Two weeks of ground campaigning, four grievances and 6,269 votes later, One Oregon executive candidates Zach Rentschler, Tori Ganahl and Adam Sharf are going head to head with I’m with UO candidates Quinn Haaga, Natalie Fisher and Zach Lusby in a runoff election.

I’m with UO came out of the general election with a slight lead in votes. Haaga says her priority is to “keep running a clean campaign.”

Haaga is the presidential candidate for I’m with UO. (Taylor Wilder/Emerald)

As an executive ticket, that’s something I definitely want to enforce and make sure that we are doing everything by the book and [being] honest with the students,” Haaga said.

Haaga, who has been involved with two other ASUO elections, said more students are aware of the election because “all three campaigns are very strong” and they put forth all the open seats. She also said the usage of social media contributed to the high voter turnout. Last year, the top two executive tickets received 2,733 votes in the general election compared to 4,362 in this year’s.

“I definitely expected that we would do well, but didn’t expect that we would do this well,” Haaga said. “[The reason is] because our campaign is very honest and down to earth. Our message is very tangible and easy for students to connect with. We are not throwing out these flashy ideas. That allows students to connect with our campaign.”

“All these rules are put in place for a reason — the elections board wants the election to be as fair as possible,” Haaga said. “If you are not following these rules, you can’t really say you stand for these values.”

I’m with UO is the only campaign in this election without any grievances filed against it. One Oregon has had three.

“All these rules are put in place for a reason — the elections board wants the election to be as fair as possible,” Haaga said. “If you are not following these rules, you can’t really say you stand for these values.”

One Oregon’s executive ticket came in second in the general election, with almost 300 fewer votes. Rentschler said the campaign will focus on exploring new connections.

“Turnout was high this year, but over 70 percent of students didn’t vote, so there are still a lot of [students] out there that we haven’t reached out [to] yet,” Rentschler said. “We will also let the folks who voted for us last week know to vote again because I think a lot of people are very excited.”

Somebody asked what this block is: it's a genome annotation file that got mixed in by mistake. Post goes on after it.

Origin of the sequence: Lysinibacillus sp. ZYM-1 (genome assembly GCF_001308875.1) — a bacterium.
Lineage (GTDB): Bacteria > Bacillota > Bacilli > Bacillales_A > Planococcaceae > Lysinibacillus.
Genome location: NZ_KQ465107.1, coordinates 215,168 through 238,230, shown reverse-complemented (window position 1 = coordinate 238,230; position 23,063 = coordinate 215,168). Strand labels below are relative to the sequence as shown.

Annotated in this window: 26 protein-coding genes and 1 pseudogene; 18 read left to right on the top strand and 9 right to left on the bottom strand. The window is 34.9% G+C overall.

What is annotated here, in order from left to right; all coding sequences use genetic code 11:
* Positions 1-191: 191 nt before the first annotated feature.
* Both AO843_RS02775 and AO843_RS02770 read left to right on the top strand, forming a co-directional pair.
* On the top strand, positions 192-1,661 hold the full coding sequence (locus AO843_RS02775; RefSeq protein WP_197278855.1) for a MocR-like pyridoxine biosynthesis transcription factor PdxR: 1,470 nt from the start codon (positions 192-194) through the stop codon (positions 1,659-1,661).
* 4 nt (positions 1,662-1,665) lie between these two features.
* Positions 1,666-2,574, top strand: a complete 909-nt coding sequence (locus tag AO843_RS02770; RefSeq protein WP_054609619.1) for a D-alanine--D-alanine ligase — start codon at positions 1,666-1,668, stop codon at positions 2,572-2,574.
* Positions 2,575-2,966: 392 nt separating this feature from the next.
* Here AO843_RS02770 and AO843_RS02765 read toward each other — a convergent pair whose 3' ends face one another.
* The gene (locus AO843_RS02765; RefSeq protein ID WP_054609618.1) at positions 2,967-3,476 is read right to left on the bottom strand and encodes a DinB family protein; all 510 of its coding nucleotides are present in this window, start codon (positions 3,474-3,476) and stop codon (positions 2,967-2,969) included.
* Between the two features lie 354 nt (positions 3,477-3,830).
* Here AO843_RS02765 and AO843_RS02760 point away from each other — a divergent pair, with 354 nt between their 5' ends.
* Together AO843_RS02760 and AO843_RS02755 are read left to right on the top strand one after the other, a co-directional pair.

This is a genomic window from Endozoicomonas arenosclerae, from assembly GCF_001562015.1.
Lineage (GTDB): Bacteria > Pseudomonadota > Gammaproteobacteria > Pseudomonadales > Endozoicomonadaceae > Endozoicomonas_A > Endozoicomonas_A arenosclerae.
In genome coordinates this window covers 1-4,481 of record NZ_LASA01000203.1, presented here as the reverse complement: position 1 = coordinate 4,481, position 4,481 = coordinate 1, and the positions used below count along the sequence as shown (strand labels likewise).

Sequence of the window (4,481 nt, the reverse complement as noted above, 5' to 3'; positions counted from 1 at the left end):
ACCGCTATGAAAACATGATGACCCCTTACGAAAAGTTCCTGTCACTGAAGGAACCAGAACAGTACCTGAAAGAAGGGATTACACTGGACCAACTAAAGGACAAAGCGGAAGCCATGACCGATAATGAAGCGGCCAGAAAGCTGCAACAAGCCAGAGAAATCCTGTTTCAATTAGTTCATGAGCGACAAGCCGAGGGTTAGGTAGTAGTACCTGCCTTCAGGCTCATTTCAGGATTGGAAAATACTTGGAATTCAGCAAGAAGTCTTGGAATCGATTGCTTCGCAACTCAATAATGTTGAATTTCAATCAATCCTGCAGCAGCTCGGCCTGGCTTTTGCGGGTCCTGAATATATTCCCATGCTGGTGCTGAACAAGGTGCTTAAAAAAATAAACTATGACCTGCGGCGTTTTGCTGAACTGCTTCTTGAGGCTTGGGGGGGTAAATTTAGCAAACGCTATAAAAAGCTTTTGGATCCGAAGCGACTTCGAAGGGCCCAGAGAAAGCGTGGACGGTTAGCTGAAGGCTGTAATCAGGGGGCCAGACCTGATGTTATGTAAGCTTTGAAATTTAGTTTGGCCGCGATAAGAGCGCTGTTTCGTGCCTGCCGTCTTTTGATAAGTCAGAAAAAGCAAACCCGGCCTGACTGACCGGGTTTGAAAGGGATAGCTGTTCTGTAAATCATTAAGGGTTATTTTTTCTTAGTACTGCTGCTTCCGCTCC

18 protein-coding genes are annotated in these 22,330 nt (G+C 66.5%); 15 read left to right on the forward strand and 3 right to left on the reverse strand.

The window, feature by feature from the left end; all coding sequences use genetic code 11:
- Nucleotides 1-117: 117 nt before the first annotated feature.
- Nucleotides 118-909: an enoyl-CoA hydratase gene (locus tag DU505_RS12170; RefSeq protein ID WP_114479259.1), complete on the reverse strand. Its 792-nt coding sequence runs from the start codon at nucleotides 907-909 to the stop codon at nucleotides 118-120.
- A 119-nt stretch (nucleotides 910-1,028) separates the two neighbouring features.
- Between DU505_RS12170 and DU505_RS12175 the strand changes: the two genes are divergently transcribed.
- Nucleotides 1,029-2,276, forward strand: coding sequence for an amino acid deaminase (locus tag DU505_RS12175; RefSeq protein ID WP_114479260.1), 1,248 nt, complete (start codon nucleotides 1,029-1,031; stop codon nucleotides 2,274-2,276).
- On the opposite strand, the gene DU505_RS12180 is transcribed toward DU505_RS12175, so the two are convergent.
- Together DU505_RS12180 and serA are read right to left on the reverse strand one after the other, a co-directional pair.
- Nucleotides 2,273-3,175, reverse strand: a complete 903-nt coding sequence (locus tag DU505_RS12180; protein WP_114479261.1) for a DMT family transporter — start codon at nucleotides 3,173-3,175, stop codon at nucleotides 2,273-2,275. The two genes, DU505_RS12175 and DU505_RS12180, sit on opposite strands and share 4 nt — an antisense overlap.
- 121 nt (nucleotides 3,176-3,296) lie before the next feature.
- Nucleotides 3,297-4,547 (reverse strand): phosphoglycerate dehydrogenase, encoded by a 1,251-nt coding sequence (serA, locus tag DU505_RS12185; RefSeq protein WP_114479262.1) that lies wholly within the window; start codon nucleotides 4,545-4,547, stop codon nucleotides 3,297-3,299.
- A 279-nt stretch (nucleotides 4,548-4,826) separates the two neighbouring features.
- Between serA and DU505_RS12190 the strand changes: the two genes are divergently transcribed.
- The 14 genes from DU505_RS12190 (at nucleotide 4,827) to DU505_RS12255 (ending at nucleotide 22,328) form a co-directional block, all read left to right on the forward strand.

Elections Board clarifies campaigning rules for slates

Laptops and tablets are no-go during in-person interaction
All three campaigns last week were providing laptops and tablets to students to vote on DuckWeb during in-person interaction. The election board clarified this is not allowed in a memo sent out to all campaigns. According to the election board, voting at tables can increase the possibility that campaigns will vote for students. It can also lead to “intimidation and bribery,” and campaign can be misleading or obstructing” to students.

Campaigns are not allowed to pass out t-shirts
Slates can only give out t-shirts to students after registering them as volunteers for the campaigns. All campaigns must submit all volunteer registration forms by 5 p.m. April 10.

One Oregon also needs to make sure its volunteers and candidates are following the rules, Rentschler said.

Rentschler is the presidential candidate for One Oregon. (Taylor Wilder/Emerald)

“Because this is the first election for a lot of folks [with One Oregon], we need to make sure they stick to the message and know what they are doing campaign-wise,” Rentschler said.

In addition, both campaigns will continue to educate students about their platforms.

“We will push on different aspects on our platform, because we have talked about transportation, Uber and textbooks for the last two weeks, but our platform is much more than that,” Rentschler said.

But getting the word out for One Oregon will be difficult, because the slate is banned from campaigning both on campus and on social media from April 11 to April 14.

Students can vote in the runoff election to decide the next ASUO President and other senate and financial committee candidates on DuckWeb beginning 9 a.m. April 11. Voting closes at 4 p.m. on April 15.

Here’s a timeline of everything that’s happened in the 2016 election so far:

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